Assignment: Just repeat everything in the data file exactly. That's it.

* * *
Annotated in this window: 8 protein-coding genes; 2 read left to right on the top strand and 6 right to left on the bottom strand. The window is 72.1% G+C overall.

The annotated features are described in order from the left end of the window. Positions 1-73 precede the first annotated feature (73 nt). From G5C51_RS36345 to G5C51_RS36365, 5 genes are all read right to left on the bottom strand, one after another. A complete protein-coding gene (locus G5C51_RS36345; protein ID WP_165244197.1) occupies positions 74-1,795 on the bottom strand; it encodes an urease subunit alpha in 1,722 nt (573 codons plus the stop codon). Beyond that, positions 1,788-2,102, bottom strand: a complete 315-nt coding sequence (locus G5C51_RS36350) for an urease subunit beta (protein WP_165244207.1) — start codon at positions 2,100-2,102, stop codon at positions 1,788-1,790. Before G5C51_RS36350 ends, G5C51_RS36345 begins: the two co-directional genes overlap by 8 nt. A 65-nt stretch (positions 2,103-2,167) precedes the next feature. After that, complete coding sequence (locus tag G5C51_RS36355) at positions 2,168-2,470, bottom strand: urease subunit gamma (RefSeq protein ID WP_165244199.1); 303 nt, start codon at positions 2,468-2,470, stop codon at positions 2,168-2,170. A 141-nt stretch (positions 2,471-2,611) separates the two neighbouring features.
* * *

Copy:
Annotated in this window: 8 protein-coding genes; 2 read left to right on the top strand and 6 right to left on the bottom strand. The window is 72.1% G+C overall.

The annotated features are described in order from the left end of the window. Positions 1-73 precede the first annotated feature (73 nt). From G5C51_RS36345 to G5C51_RS36365, 5 genes are all read right to left on the bottom strand, one after another. A complete protein-coding gene (locus G5C51_RS36345; protein ID WP_165244197.1) occupies positions 74-1,795 on the bottom strand; it encodes an urease subunit alpha in 1,722 nt (573 codons plus the stop codon). Beyond that, positions 1,788-2,102, bottom strand: a complete 315-nt coding sequence (locus G5C51_RS36350) for an urease subunit beta (protein WP_165244207.1) — start codon at positions 2,100-2,102, stop codon at positions 1,788-1,790. Before G5C51_RS36350 ends, G5C51_RS36345 begins: the two co-directional genes overlap by 8 nt. A 65-nt stretch (positions 2,103-2,167) precedes the next feature. After that, complete coding sequence (locus tag G5C51_RS36355) at positions 2,168-2,470, bottom strand: urease subunit gamma (RefSeq protein ID WP_165244199.1); 303 nt, start codon at positions 2,468-2,470, stop codon at positions 2,168-2,170. A 141-nt stretch (positions 2,471-2,611) separates the two neighbouring features.